New research shows Appliances save us 10 years of work

remember how we used to

It may not feel like it as you’re rushing around to do the school run, shopping, vacuuming, washing and cooking. But, apparently modern-day household appliances save women 10 years of housework over a lifetime.

As the Queen’s Diamond Jubilee year draws to a close, a new archive has been launched by energy giant nPower on Historypin.com. Called Remember How We Used To… it features images submitted by the public which show how our lives have changed over the years.

nPower commissioned research from Warwick Business School to go with the images, which found that women in the 1950s spent a staggering 50 hours every week doing household chores – that’s 12 more hours than today’s average full-time job.

women in the 1950s spent a staggering 50 hours every week doing household chores with household appliancesNowadays, women spend 18 hours a week on housework. But, when you consider most women have full or part-time jobs on top of that, fitting everything in is still a major struggle.

Warwick Business school has put the differences mainly down to mass electrification, which took place in the 1950s, and the boom of labour-saving appliances which came to homes in the 1960s.

Only three per cent of households had a fridge appliance in the 1950s so women had no choice but to go shopping every day. And, with no supermarkets, fresh food had to be bought from individual shops like the grocers, bakers and butchers. Less than one in ten homes had a washing machine appliance so laundry had to be done manually every day and water for baths had to be heated in a boiler which was powered by the coal fire.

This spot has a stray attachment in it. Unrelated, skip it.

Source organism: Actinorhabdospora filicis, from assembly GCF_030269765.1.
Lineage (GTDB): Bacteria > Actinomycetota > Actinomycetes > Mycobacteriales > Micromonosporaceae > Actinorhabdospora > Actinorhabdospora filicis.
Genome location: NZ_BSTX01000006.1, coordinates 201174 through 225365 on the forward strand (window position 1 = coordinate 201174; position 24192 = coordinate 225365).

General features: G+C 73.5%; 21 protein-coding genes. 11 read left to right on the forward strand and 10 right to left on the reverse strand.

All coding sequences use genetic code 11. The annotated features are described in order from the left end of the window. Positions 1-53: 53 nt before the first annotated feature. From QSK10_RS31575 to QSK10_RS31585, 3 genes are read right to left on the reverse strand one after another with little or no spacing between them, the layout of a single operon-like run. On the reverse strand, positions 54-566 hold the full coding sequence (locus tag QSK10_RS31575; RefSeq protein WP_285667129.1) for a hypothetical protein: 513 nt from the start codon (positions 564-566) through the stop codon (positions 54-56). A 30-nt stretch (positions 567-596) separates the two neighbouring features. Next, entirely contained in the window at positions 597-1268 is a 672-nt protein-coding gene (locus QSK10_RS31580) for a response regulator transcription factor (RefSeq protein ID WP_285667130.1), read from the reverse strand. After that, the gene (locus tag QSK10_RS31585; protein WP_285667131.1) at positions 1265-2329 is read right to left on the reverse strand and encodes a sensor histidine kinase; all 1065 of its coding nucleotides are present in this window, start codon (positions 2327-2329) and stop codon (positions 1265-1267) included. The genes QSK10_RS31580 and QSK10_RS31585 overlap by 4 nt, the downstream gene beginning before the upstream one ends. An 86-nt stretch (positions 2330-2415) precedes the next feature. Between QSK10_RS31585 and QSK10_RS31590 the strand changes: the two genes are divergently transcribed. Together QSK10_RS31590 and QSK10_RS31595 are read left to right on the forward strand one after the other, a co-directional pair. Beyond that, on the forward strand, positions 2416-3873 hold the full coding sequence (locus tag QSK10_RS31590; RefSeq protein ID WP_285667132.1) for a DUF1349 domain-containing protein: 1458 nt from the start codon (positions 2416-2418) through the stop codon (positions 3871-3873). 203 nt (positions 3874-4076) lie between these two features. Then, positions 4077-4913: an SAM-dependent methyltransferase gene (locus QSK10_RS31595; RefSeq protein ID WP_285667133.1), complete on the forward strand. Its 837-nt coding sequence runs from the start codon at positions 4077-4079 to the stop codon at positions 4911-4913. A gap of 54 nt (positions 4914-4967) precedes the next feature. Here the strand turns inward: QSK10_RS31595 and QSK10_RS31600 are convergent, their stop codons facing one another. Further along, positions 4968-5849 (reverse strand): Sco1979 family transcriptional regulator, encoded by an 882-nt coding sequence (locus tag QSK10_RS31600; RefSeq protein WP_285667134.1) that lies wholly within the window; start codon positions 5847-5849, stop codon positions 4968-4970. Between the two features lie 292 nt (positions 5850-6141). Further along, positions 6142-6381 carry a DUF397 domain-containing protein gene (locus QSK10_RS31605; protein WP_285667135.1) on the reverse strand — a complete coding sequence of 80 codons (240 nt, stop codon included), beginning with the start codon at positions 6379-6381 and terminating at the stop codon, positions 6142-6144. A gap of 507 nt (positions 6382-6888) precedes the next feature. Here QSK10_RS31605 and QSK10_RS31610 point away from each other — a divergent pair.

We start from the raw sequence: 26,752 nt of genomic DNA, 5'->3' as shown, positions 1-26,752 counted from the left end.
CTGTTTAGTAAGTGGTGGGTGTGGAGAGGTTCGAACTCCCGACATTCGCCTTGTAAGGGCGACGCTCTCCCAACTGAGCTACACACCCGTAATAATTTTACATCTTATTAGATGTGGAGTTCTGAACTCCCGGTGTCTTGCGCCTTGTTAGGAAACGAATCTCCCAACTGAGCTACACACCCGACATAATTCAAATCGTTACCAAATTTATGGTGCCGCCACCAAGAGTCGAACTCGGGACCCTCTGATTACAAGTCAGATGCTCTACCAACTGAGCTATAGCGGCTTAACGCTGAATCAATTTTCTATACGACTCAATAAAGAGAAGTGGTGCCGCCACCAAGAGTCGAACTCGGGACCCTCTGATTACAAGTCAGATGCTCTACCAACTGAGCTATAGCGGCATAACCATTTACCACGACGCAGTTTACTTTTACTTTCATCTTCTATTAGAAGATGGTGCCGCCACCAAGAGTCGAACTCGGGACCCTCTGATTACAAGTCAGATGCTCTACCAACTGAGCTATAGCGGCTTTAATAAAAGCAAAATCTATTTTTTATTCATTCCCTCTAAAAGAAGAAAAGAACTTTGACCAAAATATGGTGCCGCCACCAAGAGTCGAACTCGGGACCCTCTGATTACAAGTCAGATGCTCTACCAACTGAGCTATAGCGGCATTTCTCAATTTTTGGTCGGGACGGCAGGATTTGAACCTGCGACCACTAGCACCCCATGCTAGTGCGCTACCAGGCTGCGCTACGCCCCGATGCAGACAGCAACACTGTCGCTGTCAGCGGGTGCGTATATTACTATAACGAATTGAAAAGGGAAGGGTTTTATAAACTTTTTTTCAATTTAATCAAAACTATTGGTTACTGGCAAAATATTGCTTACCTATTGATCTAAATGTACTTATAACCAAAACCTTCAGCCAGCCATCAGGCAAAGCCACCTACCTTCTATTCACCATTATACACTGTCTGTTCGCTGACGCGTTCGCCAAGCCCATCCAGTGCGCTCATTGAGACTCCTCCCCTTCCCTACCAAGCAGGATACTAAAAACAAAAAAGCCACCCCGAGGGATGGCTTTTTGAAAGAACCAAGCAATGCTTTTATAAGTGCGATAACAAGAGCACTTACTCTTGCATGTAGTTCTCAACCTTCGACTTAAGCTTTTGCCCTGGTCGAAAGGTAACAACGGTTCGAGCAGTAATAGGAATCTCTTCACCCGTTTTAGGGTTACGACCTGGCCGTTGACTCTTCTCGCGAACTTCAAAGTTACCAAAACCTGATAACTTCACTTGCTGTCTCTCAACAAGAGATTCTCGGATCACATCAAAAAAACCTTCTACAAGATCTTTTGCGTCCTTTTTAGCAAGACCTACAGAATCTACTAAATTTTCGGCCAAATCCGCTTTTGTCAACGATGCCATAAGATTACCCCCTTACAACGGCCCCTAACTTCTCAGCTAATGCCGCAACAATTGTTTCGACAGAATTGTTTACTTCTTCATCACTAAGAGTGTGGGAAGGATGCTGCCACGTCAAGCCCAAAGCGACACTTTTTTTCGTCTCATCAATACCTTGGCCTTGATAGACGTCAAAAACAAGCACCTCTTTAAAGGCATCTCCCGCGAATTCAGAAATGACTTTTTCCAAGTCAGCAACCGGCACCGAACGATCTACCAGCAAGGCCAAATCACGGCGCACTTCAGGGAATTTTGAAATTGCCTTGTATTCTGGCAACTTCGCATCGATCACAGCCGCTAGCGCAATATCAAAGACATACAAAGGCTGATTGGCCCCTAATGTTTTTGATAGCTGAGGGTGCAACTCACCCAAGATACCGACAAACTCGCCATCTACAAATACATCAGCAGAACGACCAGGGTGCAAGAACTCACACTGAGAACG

Will Skillman from Warwick Business School said: “Spending in excess of 50 hours a week on housework without the usage of  appliances is more than a full-time job, and so it’s not surprising that there was less spare time for a career or hobbies for the 1950s housewife.”

Skillman said women would often get up early to fit an hour’s housework in before making breakfast for the family and walking to the children to school. Then, he said: “It would be back to the house to do the washing by hand before ironing and baking followed without the help of any appliances. The evening would be taken up with cooking the dinner and tidying up afterwards before preparing for the next day.”

A mother and a daughter in the kitchen

He said the affordability and availability of appliances over the last six decades had “significantly reduced the time needed to maintain a home, resulting in an important revolution for women.”

Now women make up almost half the workforce, compared to just under a third in 1952.

“The daily routines for both men and women now are so different to that of our parents and grandparents. Today, 99 per cent of homes have a fridge appliance, 94 per cent a washing machine and 92 per cent of homes are centrally heated. There’s a risk that future generations may never know how life was before these appliances became commonplace, hence the introduction of the energy archive.”

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